Dependent on summer tourism from recreation at Detroit Lake, the city has endured economic hits from drought in 2015, low water in 2016 and wildfires in 2017.

The prospect of additional summers without the lake is a terrifying prospect.

“This scares the hell out of everybody,” O’Donnell said. “We could lose businesses in Detroit, and this will hit the rest of the Santiam Canyon hard as well.”

Mountain High Grocery owner Paul O'Donnell on January 12, 2018, in Detroit, Ore. O'Donnell and other local Detroit business owners are concerned about a proposal to drain the lake for two years. (Photo: MOLLY J. SMITH / Statesman Journal)

Business owners said they could probably survive one lost summer. That’s why they’ve focused on trying to get the Corps to consider a plan that doesn’t keep the lake dry for multiple years.

“If you lose the lake for two or three years, that’s going to change people’s habit of coming out here,” O’Donnell said. “They’ll go somewhere else, like Green Peter or Foster reservoirs, fall in love with it, and never come back. It would take a long time to rebound.”

The economic hit would be wide-ranging, said Eric Page, who owns a house and vacation rental in Detroit.

“Think of the overwhelming impact: restaurants, marinas, hotels, the state park,” he said. “It’s a big hit, and I don’t feel like the Corps has shown any real concern.”

Will the project save fish?

One of the most contentious issues is whether the $100- to $250-million project will actually improve conditions for fish.

The Corps says it will, and pointed to Cougar Reservoir on the Mckenzie River as an example of success.

“When Cougar dam was built, without temperature control, no adult fish returned to the base of the dam,” Ament said.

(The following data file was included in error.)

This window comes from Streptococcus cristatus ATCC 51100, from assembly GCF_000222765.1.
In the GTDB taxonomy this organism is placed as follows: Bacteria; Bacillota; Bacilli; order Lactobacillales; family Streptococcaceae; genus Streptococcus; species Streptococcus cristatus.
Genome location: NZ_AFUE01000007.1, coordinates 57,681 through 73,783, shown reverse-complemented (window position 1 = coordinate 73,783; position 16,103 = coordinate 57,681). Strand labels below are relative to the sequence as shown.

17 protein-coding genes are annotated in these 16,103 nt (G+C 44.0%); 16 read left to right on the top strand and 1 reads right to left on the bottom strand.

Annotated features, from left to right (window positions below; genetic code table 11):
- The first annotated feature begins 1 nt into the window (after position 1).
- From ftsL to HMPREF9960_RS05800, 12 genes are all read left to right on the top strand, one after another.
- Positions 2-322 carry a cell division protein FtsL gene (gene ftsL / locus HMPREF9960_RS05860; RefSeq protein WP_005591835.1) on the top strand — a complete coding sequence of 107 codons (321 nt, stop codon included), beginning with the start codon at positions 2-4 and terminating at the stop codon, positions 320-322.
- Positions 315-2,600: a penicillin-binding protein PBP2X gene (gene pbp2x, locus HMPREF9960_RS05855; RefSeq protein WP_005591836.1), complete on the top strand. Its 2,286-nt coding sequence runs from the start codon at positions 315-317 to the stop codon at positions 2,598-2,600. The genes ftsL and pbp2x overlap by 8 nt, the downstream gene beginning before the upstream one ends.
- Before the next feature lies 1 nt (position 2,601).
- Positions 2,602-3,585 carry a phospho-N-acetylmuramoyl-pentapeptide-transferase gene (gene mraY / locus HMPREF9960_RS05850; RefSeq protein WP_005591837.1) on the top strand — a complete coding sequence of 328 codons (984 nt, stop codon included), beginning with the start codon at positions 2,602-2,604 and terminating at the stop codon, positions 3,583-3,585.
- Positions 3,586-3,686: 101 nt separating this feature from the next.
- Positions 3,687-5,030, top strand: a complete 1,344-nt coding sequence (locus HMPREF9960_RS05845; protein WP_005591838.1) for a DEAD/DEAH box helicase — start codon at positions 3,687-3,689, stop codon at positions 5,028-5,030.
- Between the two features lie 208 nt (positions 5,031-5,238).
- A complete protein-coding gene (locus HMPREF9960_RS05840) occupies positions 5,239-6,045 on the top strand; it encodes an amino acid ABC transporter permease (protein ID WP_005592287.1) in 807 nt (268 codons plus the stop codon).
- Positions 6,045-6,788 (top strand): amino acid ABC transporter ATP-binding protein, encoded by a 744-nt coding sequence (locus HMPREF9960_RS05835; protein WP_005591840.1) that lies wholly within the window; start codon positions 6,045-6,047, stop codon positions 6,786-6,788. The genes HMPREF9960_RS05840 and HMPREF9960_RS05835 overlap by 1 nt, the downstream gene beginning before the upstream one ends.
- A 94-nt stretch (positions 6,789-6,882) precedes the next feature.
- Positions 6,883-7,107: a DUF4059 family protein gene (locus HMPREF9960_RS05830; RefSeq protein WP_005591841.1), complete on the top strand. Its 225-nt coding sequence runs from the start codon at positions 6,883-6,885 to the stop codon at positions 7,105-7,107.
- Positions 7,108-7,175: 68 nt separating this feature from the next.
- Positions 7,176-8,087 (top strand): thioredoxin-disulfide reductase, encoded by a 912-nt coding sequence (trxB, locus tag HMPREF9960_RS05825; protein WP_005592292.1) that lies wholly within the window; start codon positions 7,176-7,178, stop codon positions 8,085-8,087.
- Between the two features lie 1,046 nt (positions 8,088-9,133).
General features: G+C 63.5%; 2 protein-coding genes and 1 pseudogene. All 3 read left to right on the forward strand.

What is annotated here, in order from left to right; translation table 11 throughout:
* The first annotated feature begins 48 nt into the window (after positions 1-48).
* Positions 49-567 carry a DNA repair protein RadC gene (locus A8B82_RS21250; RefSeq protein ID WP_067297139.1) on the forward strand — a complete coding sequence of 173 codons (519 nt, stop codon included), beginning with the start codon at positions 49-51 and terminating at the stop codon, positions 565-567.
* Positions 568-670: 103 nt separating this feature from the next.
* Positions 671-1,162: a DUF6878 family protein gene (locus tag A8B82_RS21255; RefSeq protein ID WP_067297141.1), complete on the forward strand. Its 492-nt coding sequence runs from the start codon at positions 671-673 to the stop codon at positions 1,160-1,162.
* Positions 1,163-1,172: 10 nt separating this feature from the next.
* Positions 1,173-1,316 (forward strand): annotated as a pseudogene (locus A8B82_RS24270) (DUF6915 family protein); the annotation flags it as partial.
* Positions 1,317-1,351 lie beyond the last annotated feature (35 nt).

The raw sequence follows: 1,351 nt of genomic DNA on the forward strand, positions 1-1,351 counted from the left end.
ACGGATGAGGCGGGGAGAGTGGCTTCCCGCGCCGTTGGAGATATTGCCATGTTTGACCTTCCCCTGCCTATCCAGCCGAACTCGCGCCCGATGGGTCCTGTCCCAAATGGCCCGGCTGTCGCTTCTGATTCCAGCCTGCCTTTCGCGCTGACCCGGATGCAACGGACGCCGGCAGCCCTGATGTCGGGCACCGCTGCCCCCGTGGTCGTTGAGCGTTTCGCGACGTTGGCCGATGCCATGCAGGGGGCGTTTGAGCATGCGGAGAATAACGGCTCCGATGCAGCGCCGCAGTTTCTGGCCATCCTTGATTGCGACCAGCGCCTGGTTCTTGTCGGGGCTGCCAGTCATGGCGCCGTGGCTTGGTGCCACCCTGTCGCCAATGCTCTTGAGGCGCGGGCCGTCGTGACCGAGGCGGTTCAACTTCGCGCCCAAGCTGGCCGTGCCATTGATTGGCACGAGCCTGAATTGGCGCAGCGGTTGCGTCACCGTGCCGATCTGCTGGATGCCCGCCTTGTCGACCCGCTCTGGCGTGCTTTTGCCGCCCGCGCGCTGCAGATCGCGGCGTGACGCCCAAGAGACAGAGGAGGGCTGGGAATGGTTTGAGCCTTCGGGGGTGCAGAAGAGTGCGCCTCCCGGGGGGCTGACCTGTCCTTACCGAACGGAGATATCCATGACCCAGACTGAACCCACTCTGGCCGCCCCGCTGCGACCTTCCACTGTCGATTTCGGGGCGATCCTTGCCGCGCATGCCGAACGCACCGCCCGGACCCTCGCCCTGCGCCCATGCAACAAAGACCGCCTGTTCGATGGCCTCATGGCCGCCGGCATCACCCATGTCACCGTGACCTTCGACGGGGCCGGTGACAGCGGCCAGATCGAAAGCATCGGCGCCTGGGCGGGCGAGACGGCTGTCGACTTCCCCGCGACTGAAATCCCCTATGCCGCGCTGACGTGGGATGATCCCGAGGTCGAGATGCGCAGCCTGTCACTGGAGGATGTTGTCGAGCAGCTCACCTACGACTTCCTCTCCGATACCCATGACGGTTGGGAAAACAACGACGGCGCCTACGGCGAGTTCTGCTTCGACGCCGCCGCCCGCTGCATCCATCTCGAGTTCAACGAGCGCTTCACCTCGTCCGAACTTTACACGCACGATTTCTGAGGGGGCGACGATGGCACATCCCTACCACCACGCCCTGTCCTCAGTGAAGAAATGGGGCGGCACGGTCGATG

“Once the temperatures were corrected, adult fish were spotted at the base of the dam, and a new adult collector was built that successfully collects fish.”

Other examples are less promising.

Round Butte Dam, at Lake Billy Chinook, is the subject of a lawsuit that says the withdrawal tower — the same device planned for Detroit — creates worse water quality in the Deschutes River. A judge recently allowed the lawsuit to move forward.

“It mixed together water with all these different nutrients and ended up creating problems such as algae,” said Conrad Gowell, with the Native Fish Society. “It had unintended consequences we still don’t really understand.”

Gowell said fish passage through Lake Billy Chinook has not been successful, with passage rates as low as 30 percent for chinook and 7 percent for steelhead.

There’s no reason to believe the project will be more successful at Detroit, he said.

“It’s a lot of money spent on infrastructure that comes without sufficient evidence of success,” he said.

Environmental groups have said the only way to return healthy runs is to allow fish to migrate upstream and downstream on their own volition.

“When fish are driven around a dam in the back of a repurposed septic truck, they are no longer self-sustaining,” wrote Mark Sherwood, executive director of the Native Fish Society.

How to make your voice heard

The best way to have an impact on the project, Corps officials said, is to submit substantive public comments before the January 23 deadline.

“The number of negative comments an agency receives does not prevent an action from moving forward,” said Kelly Janes, Corps Environmental Resource Specialist. “Comments that are solution oriented and provide specific examples will be more effective.”

Conning, Corps spokesman, suggested impacted businesses point out details such as how much revenue they could lose per year, how many people they’d lay off and how much they pay in taxes yearly.

“The more substantive the comments are, the more weight it will carry,” Conning said.


The Corps is currently in the earliest phase of this project. In the coming year, they’ll develop a range of alternatives using public comments, and in 2019 develop a preferred plan that will be subject again to public comment.

A decision and plans are expected around 2020 while construction would begin around 2021.

How to comment

Comments can be emailed to: detroit.fish.passage@usace.army.mil.

It can be mailed to:

Kelly Janes, U.S. Army Corps of Engineers

Attn: PM-E, PO Box 2946 Portland, OR 97208-2946

Meeting on project

Corps officials will be in attendance at a meeting scheduled for 5:30 p.m. on Jan. 17 at Gates Fire Hall.

Zach Urness has been an outdoors writer, photographer and videographer in Oregon for 10 years. He is the author of the book “Hiking Southern Oregon” and can be reached at zurness@StatesmanJournal.com or (503) 399-6801. Find him on Twitter at @ZachsORoutdoors.